“Have you ever been in love? Horrible isn’t it? It makes you so vulnerable. It opens your chest and it opens up your heart and it means that someone can get inside you and mess you up. You build up all these defenses, you build up a whole suit of armor, so that nothing can hurt you, then one stupid person, no different from any other stupid person, wanders into your stupid life…You give them a piece of you. They didn’t ask for it. They did something dumb one day, like kiss you or smile at you, and then your life isn’t your own anymore. Love takes hostages. It gets inside you. It eats you out and leaves you crying in the darkness, so simple a phrase like ‘maybe we should be just friends’ turns into a glass splinter working its way into your heart. It hurts. Not just in the imagination. Not just in the mind. It’s a soul-hurt, a real gets-inside-you-and-rips-you-apart pain. I hate love.” Neil Gaiman
If you have ever been in love, and it was the real McCoy, then you would agree that Mr. Gaiman is right on the dot. When you truly love someone, you give them a piece of you, you become your most vulnerable self and you do that for life. Look at parents and their children. What is the purest form of love if not that? And how that love hijacks us and takes us to places we never thought we would venture. Who in their childless years could ever dream of the sacrifices, unconditional love and care we give those ungrateful short people who take it all for granted and repay us with little more than contempt? But do we stop? Not on your life. We usually don’t, unless we are really not okay.
When we love another human, we do the same thing, we give them our all, we wrap our world around them, we remove all our defenses and armadillo shells, we are as naked as the day we were born and definitely as vulnerable. I am here, defenseless, yours, come kill me, or worse – abandon me, or worse still-don’t love me back . I draw a lot of parallels between the romantic kind of love and love of parents of children. I don’t see the difference in intensity and the length the lover is prepared to go for the sake of the well being and happiness of the loved one. It is one of the yet to be fully explained enigmas of our world. This thing called love. What we wouldn’t do for it, and what we would do in its name.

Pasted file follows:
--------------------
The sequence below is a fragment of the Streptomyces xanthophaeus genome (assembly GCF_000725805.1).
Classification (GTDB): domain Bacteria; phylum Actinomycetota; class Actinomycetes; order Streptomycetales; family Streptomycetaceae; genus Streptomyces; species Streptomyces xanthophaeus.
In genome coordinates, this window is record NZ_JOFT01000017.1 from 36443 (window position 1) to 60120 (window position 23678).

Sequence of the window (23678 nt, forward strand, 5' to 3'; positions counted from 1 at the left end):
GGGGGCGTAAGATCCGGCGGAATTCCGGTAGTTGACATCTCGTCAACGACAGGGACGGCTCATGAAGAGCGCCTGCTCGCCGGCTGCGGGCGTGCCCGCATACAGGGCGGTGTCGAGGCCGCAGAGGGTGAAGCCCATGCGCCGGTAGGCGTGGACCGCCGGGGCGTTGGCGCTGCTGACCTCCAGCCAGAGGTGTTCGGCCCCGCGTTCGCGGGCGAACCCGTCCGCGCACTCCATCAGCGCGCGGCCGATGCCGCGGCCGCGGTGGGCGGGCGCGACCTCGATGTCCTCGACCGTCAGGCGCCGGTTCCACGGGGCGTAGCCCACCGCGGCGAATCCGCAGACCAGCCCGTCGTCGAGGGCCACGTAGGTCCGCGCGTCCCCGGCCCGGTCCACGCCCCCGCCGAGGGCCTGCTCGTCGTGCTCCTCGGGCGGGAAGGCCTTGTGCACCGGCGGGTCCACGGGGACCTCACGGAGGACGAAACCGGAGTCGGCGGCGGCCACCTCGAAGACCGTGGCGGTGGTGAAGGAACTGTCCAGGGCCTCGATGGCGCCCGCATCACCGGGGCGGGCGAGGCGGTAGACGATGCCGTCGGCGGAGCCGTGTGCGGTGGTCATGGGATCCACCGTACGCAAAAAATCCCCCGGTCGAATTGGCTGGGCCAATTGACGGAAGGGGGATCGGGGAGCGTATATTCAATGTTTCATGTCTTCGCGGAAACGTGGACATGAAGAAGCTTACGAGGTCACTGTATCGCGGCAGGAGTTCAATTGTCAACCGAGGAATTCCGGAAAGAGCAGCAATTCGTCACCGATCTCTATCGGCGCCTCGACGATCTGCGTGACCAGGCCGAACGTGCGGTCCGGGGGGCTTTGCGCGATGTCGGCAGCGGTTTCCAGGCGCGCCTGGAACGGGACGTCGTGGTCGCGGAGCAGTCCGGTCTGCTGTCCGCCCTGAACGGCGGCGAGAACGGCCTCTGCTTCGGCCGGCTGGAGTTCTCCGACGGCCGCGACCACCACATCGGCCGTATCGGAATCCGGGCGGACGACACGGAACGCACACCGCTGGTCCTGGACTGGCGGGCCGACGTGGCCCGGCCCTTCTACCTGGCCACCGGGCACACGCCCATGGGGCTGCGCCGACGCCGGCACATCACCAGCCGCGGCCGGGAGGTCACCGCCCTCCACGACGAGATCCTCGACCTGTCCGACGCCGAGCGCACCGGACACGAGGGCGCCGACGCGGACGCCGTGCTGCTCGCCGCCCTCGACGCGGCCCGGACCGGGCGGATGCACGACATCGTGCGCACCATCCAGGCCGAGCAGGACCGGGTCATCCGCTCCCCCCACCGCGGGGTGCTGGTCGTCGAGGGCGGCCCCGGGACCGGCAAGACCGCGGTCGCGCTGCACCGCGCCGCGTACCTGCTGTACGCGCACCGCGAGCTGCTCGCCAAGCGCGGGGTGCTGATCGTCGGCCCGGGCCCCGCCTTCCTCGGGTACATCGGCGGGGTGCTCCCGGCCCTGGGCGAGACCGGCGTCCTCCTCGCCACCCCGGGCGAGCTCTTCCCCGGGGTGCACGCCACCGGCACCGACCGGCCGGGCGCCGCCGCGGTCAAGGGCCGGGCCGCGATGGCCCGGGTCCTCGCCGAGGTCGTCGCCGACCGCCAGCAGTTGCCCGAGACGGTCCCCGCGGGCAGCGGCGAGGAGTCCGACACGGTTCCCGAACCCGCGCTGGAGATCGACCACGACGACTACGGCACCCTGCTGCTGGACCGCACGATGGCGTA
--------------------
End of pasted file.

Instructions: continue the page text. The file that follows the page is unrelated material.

We need to understand what makes a heart love so much, and who knows maybe it is not our heart that loves, but our spleen, liver, ears, eyes, toes, neck, skin, knees. We conveniently burdened our hearts with the full responsibility of love, owing to the fact that our pulse races and our heart seems to work extra hard when we love. But what if there is so much more of us at work loving away, silently, quietly in the dark, making us adore whoever our knees choose to adore for example. Why should our heart be given all the credit, and then suffer the fall out for the choice of our love? I think the eyes have a lot to do with it, seeing, reading, watching a loved one. Our ears, falling in love with their musical voice, their words, their sighs. Our mind, futile in its battle to tell us it can’t work, and our skin winning every time. We hardly notice when a loved one slips under our skin-our largest organ, without permission, we just are suddenly inflicted with their presence within our epidermis and sometimes they go deep into our dermis-or inner skin, but these are extreme cases of love that is so strong, it survives cremation.
Why? Why do we love? Why do we base so much on love? Why can’t we be a thinking unfeeling race making choices and basing decisions on calm and cold calculations? Do we really have a chance of becoming the ultimately rational species that we imagine the future is becoming-much like imagined humans in sci fi movies. I will research that eventuality and when I find out more about our possible conversion of a society ruled by our cerebrum, I will definitely let you know. I will write the shortest blog post about it. Rationality is super efficient and brief. x+y=z. Oh, the fun of that. I’m sure you can’t wait.